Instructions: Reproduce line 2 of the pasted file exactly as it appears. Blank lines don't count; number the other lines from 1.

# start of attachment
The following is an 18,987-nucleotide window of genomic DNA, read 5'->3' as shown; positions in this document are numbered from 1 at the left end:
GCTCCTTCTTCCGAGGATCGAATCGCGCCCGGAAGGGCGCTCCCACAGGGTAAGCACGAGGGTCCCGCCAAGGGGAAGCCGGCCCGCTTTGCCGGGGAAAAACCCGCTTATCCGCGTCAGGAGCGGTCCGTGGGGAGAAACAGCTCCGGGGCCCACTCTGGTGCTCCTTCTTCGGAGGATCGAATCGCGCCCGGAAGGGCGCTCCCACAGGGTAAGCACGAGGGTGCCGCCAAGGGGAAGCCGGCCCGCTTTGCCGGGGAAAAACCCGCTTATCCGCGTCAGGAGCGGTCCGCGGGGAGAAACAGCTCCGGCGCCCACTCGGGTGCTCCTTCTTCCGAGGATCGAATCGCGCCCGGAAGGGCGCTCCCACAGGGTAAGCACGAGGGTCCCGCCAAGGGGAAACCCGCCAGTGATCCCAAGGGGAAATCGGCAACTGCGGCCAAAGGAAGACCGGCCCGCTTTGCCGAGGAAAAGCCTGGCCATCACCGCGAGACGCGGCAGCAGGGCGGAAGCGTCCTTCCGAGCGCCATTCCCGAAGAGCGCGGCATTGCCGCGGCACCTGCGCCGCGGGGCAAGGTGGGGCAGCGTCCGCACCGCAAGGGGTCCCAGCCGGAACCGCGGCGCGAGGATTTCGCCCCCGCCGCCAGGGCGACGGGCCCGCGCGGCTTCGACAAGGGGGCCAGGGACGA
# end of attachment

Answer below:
GCTCCTTCTTCCGAGGATCGAATCGCGCCCGGAAGGGCGCTCCCACAGGGTAAGCACGAGGGTCCCGCCAAGGGGAAGCCGGCCCGCTTTGCCGGGGAAAAACCCGCTTATCCGCGTCAGGAGCGGTCCGTGGGGAGAAACAGCTCCGGGGCCCACTCTGGTGCTCCTTCTTCGGAGGATCGAATCGCGCCCGGAAGGGCGCTCCCACAGGGTAAGCACGAGGGTGCCGCCAAGGGGAAGCCGGCCCGCTTTGCCGGGGAAAAACCCGCTTATCCGCGTCAGGAGCGGTCCGCGGGGAGAAACAGCTCCGGCGCCCACTCGGGTGCTCCTTCTTCCGAGGATCGAATCGCGCCCGGAAGGGCGCTCCCACAGGGTAAGCACGAGGGTCCCGCCAAGGGGAAACCCGCCAGTGATCCCAAGGGGAAATCGGCAACTGCGGCCAAAGGAAGACCGGCCCGCTTTGCCGAGGAAAAGCCTGGCCATCACCGCGAGACGCGGCAGCAGGGCGGAAGCGTCCTTCCGAGCGCCATTCCCGAAGAGCGCGGCATTGCCGCGGCACCTGCGCCGCGGGGCAAGGTGGGGCAGCGTCCGCACCGCAAGGGGTCCCAGCCGGAACCGCGGCGCGAGGATTTCGCCCCCGCCGCCAGGGCGACGGGCCCGCGCGGCTTCGACAAGGGGGCCAGGGACGA